Rep. Ayanna Pressley is calling on every state legislator to strike down amendments to the police reform bill requested by Gov. Charlie Baker, who disagreed with the bill's proposal to limit the use of facial recognition technology. She told Boston Public Radio on Friday these are modest proposals.

“I’m calling on all state legislators to strike down these amendments, they’re weakening what is already a modest proposal given the depth of the hurt caused by generations of brutality caused by police, unchecked.”

Baker sent the bill back to lawmakers yesterday with amendments that strip the bill of restrictions banning all agencies except the Registry of Motor Vehicles from using any software that captures biometric data, including facial recognition software. Pressley said this technology has been proven to be racially biased and has no place in policing as it contributes to the over-surveillance of communities of color.

Facial recognition technology "has already been proven to be biased, racist technology. The whole reason why we have the crisis of police brutality and mass incarceration has everything to do with communities that have historically been under-resourced and over-surveilled and policed," accrding to Pressley.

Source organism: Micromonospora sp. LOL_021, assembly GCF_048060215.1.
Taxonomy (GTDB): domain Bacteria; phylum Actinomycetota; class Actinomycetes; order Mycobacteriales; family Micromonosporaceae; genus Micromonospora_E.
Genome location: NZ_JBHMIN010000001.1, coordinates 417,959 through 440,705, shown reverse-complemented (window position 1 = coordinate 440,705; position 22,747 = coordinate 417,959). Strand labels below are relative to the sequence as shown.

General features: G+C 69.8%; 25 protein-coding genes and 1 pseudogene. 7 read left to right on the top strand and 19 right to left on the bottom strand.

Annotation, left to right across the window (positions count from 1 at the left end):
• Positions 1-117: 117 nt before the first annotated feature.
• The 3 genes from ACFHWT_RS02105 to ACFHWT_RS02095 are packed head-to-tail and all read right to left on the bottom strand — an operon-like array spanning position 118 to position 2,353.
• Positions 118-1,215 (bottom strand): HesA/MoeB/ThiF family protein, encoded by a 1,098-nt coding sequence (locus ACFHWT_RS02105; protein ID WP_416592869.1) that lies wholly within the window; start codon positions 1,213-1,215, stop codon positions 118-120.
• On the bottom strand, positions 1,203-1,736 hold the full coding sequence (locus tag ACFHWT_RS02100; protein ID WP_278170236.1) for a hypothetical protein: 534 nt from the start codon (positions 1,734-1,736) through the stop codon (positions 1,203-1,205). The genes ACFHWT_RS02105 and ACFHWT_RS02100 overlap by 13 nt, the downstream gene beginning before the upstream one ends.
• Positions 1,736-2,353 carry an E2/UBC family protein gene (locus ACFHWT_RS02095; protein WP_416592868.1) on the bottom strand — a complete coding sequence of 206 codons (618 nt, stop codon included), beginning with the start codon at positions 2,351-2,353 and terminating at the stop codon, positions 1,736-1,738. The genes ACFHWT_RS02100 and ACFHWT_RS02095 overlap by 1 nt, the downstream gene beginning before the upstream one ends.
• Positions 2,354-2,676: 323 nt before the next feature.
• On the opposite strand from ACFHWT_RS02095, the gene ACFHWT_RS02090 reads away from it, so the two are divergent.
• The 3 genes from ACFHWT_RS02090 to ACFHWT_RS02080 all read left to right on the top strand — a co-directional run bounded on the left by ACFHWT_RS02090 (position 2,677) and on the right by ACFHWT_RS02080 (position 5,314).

Mattapan Rep. Russell Holmes, a member of the Black and Latino Legislative Caucus, told GBH News Thursday he favors compromise. "I think," Holmes said, "they can work through the concerns that [Baker] has and figure out from what he said what would make sense to us and send him something that I think he wants. Clearly, he wants to sign a bill."

Pressley also discussed Congress' continued battle over stimulus negotiations. On Thursday, Republican Senate Majority Leader Mitch McConnell rejected a bipartisan relief plan, as Congress remains gridlocked with Democrats pushing for direct cash infusions to Americans and Republicans advocating for corporate liability protections.

"It's just a further demonstration of how callous and disconnected they are from the hardship and devastation," she said of the stalemate, noting that projections for Massachusetts put anywhere from 60,000 to 100,000 people at risk of eviction in coming months.

"We're talking about the likes of a tent city," she said.

Pressley also mentioned the Trump administration's renewal of federal executions, a policy which had been stagnant for 17 years. Trump has continued executions even during the presidential transition, which is unprecedented.

"The legacy of Donald Trump and this administration, and these calloused cowards who have carried his water in this GOP-led senate, is one of death," she said. "In this country we have history of treating trauma with more trauma, and I don't believe state-sanctioned murder is justice."

Pressley said she would be re-introducing her bill to abolish the death penalty and will be lobbying the Biden-Harris administration to immediately sign an executive order halting executions.